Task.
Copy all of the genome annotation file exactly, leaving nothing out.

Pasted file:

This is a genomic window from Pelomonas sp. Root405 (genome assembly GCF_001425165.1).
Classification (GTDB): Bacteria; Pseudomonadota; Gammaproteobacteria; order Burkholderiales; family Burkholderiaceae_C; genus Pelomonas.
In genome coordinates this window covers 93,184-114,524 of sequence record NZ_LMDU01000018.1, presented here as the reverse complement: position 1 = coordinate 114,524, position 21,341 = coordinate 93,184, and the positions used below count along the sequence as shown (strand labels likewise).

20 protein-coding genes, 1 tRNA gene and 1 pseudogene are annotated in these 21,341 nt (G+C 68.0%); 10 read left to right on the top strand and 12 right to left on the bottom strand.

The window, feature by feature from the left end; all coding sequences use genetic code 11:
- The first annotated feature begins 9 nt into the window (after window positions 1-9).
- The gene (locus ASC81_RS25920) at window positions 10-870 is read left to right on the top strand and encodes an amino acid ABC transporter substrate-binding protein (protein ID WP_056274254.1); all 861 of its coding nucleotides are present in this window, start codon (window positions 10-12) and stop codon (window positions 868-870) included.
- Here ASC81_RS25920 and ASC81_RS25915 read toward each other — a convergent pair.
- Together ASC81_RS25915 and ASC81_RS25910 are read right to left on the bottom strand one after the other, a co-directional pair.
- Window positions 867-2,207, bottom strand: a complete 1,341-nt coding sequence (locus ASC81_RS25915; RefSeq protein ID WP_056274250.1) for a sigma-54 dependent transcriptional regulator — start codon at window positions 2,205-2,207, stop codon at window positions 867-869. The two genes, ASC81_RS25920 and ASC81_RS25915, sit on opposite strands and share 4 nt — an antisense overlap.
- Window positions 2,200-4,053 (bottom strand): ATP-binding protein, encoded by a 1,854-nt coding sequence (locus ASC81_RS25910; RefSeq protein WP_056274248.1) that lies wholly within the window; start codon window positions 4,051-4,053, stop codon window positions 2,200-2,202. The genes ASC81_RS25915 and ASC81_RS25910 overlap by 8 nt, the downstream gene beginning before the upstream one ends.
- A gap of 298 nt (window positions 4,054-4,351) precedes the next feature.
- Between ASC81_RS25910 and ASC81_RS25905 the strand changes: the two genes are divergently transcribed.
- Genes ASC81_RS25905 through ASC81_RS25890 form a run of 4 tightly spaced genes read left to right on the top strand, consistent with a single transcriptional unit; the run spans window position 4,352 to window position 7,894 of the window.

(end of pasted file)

This is a genomic window from Pelomonas sp. Root405 (genome assembly GCF_001425165.1).
Classification (GTDB): Bacteria; Pseudomonadota; Gammaproteobacteria; order Burkholderiales; family Burkholderiaceae_C; genus Pelomonas.
In genome coordinates this window covers 93,184-114,524 of sequence record NZ_LMDU01000018.1, presented here as the reverse complement: position 1 = coordinate 114,524, position 21,341 = coordinate 93,184, and the positions used below count along the sequence as shown (strand labels likewise).

20 protein-coding genes, 1 tRNA gene and 1 pseudogene are annotated in these 21,341 nt (G+C 68.0%); 10 read left to right on the top strand and 12 right to left on the bottom strand.

The window, feature by feature from the left end; all coding sequences use genetic code 11:
- The first annotated feature begins 9 nt into the window (after window positions 1-9).
- The gene (locus ASC81_RS25920) at window positions 10-870 is read left to right on the top strand and encodes an amino acid ABC transporter substrate-binding protein (protein ID WP_056274254.1); all 861 of its coding nucleotides are present in this window, start codon (window positions 10-12) and stop codon (window positions 868-870) included.
- Here ASC81_RS25920 and ASC81_RS25915 read toward each other — a convergent pair.
- Together ASC81_RS25915 and ASC81_RS25910 are read right to left on the bottom strand one after the other, a co-directional pair.
- Window positions 867-2,207, bottom strand: a complete 1,341-nt coding sequence (locus ASC81_RS25915; RefSeq protein ID WP_056274250.1) for a sigma-54 dependent transcriptional regulator — start codon at window positions 2,205-2,207, stop codon at window positions 867-869. The two genes, ASC81_RS25920 and ASC81_RS25915, sit on opposite strands and share 4 nt — an antisense overlap.
- Window positions 2,200-4,053 (bottom strand): ATP-binding protein, encoded by a 1,854-nt coding sequence (locus ASC81_RS25910; RefSeq protein WP_056274248.1) that lies wholly within the window; start codon window positions 4,051-4,053, stop codon window positions 2,200-2,202. The genes ASC81_RS25915 and ASC81_RS25910 overlap by 8 nt, the downstream gene beginning before the upstream one ends.
- A gap of 298 nt (window positions 4,054-4,351) precedes the next feature.
- Between ASC81_RS25910 and ASC81_RS25905 the strand changes: the two genes are divergently transcribed.
- Genes ASC81_RS25905 through ASC81_RS25890 form a run of 4 tightly spaced genes read left to right on the top strand, consistent with a single transcriptional unit; the run spans window position 4,352 to window position 7,894 of the window.